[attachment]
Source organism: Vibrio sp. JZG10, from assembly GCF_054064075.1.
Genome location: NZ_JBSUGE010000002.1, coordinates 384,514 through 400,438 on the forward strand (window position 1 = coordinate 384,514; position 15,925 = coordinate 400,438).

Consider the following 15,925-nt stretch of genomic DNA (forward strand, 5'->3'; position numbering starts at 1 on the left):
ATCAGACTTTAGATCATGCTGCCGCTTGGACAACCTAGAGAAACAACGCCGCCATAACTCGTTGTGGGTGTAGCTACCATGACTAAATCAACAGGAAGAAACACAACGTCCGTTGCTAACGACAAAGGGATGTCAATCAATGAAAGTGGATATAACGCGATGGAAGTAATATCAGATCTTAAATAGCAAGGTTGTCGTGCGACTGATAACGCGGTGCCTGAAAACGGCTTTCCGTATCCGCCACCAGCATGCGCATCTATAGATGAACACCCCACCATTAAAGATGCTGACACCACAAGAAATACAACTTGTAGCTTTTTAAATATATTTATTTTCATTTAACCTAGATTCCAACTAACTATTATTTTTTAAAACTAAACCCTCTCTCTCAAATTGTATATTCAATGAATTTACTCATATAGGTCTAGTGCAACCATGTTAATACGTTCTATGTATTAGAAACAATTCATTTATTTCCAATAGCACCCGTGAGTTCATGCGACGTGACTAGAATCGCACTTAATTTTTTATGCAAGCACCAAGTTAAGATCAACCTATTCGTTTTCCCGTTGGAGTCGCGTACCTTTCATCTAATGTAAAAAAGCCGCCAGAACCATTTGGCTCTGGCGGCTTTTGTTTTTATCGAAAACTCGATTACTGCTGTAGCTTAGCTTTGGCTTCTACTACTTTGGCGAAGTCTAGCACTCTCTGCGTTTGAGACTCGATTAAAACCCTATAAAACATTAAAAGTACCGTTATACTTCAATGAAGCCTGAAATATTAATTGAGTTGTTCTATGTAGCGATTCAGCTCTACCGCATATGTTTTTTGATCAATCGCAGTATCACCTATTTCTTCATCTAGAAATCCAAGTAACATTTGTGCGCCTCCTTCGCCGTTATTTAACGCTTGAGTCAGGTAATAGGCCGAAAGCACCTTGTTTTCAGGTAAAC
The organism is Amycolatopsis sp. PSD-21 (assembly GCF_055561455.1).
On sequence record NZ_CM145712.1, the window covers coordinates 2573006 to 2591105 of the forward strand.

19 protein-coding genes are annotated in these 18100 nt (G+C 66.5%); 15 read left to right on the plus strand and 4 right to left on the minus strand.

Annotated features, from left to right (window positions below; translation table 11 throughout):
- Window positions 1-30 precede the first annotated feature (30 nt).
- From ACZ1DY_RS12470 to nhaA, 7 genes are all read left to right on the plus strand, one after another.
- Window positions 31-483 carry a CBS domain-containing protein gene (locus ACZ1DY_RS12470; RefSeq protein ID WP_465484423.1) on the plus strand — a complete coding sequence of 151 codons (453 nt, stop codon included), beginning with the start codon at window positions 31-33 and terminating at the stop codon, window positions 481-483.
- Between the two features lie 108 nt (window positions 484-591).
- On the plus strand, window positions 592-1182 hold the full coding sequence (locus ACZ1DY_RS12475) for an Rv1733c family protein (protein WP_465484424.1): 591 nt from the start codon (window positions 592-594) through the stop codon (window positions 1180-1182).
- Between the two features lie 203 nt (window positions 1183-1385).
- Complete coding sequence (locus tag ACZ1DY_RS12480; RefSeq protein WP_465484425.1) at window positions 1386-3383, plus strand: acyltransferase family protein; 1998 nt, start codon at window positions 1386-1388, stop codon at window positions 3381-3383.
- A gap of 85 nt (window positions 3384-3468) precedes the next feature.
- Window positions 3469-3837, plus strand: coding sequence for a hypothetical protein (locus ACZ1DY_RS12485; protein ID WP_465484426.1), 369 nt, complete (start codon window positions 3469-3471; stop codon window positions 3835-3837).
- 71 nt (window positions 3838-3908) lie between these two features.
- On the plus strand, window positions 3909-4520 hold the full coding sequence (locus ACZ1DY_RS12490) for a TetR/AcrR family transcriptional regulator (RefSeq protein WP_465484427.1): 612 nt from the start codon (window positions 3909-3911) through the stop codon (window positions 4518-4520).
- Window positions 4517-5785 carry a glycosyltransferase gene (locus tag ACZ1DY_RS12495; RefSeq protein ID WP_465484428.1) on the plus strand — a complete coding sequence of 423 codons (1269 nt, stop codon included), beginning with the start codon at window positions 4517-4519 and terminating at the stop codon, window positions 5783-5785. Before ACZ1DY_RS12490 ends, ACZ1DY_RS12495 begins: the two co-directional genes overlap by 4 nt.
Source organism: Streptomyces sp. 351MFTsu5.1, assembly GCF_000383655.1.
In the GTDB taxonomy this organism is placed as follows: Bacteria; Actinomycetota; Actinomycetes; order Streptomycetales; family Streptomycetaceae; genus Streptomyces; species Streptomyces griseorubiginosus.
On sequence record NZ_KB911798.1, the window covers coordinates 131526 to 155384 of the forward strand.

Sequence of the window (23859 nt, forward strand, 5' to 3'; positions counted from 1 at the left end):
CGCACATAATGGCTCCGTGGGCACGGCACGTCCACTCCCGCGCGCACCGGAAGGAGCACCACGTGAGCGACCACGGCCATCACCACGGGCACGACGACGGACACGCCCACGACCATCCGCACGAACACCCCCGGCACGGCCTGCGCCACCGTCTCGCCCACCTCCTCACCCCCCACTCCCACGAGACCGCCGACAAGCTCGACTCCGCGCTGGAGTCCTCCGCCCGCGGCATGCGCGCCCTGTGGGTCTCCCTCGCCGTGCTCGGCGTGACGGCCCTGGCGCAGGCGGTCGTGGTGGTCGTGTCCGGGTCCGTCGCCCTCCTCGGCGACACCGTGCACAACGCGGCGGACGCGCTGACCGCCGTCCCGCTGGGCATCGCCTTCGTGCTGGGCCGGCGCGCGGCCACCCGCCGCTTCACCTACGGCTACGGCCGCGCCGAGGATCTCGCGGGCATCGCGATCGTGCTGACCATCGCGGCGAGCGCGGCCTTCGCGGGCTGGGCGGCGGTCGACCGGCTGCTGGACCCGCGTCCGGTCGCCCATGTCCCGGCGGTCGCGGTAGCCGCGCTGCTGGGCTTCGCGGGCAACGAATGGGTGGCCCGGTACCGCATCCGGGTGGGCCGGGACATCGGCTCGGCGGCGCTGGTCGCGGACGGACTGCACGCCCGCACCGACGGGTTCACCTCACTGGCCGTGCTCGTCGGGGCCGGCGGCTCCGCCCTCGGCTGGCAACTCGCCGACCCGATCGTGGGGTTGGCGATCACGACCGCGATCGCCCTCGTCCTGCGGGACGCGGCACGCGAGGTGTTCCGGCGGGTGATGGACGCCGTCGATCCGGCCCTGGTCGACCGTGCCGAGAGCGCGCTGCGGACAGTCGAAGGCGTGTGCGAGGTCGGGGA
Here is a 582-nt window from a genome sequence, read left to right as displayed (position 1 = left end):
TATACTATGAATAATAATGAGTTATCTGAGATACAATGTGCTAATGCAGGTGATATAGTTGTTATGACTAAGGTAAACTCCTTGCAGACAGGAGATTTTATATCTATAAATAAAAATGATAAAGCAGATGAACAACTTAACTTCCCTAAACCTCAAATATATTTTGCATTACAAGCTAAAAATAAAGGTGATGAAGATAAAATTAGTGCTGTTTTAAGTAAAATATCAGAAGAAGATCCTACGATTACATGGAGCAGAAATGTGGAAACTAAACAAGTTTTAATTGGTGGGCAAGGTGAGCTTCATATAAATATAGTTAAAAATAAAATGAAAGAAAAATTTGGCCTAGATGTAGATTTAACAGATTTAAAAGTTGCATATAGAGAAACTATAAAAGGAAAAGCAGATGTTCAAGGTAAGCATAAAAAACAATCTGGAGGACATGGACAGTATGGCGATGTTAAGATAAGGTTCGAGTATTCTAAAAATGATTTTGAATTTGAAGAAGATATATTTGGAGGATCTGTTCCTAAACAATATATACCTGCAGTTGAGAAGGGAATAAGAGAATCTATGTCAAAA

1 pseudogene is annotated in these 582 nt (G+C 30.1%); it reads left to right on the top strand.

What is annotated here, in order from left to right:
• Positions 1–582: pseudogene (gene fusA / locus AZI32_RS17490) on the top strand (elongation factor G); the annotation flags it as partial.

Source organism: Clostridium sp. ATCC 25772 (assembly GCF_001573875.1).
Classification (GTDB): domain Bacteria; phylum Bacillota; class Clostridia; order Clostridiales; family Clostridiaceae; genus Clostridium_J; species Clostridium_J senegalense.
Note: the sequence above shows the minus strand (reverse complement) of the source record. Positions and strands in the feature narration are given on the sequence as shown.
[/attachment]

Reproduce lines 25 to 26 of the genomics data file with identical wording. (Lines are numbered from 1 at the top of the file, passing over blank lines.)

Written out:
CGCACATAATGGCTCCGTGGGCACGGCACGTCCACTCCCGCGCGCACCGGAAGGAGCACCACGTGAGCGACCACGGCCATCACCACGGGCACGACGACGGACACGCCCACGACCATCCGCACGAACACCCCCGGCACGGCCTGCGCCACCGTCTCGCCCACCTCCTCACCCCCCACTCCCACGAGACCGCCGACAAGCTCGACTCCGCGCTGGAGTCCTCCGCCCGCGGCATGCGCGCCCTGTGGGTCTCCCTCGCCGTGCTCGGCGTGACGGCCCTGGCGCAGGCGGTCGTGGTGGTCGTGTCCGGGTCCGTCGCCCTCCTCGGCGACACCGTGCACAACGCGGCGGACGCGCTGACCGCCGTCCCGCTGGGCATCGCCTTCGTGCTGGGCCGGCGCGCGGCCACCCGCCGCTTCACCTACGGCTACGGCCGCGCCGAGGATCTCGCGGGCATCGCGATCGTGCTGACCATCGCGGCGAGCGCGGCCTTCGCGGGCTGGGCGGCGGTCGACCGGCTGCTGGACCCGCGTCCGGTCGCCCATGTCCCGGCGGTCGCGGTAGCCGCGCTGCTGGGCTTCGCGGGCAACGAATGGGTGGCCCGGTACCGCATCCGGGTGGGCCGGGACATCGGCTCGGCGGCGCTGGTCGCGGACGGACTGCACGCCCGCACCGACGGGTTCACCTCACTGGCCGTGCTCGTCGGGGCCGGCGGCTCCGCCCTCGGCTGGCAACTCGCCGACCCGATCGTGGGGTTGGCGATCACGACCGCGATCGCCCTCGTCCTGCGGGACGCGGCACGCGAGGTGTTCCGGCGGGTGATGGACGCCGTCGATCCGGCCCTGGTCGACCGTGCCGAGAGCGCGCTGCGGACAGTCGAAGGCGTGTGCGAGGTCGGGGA
Here is a 582-nt window from a genome sequence, read left to right as displayed (position 1 = left end):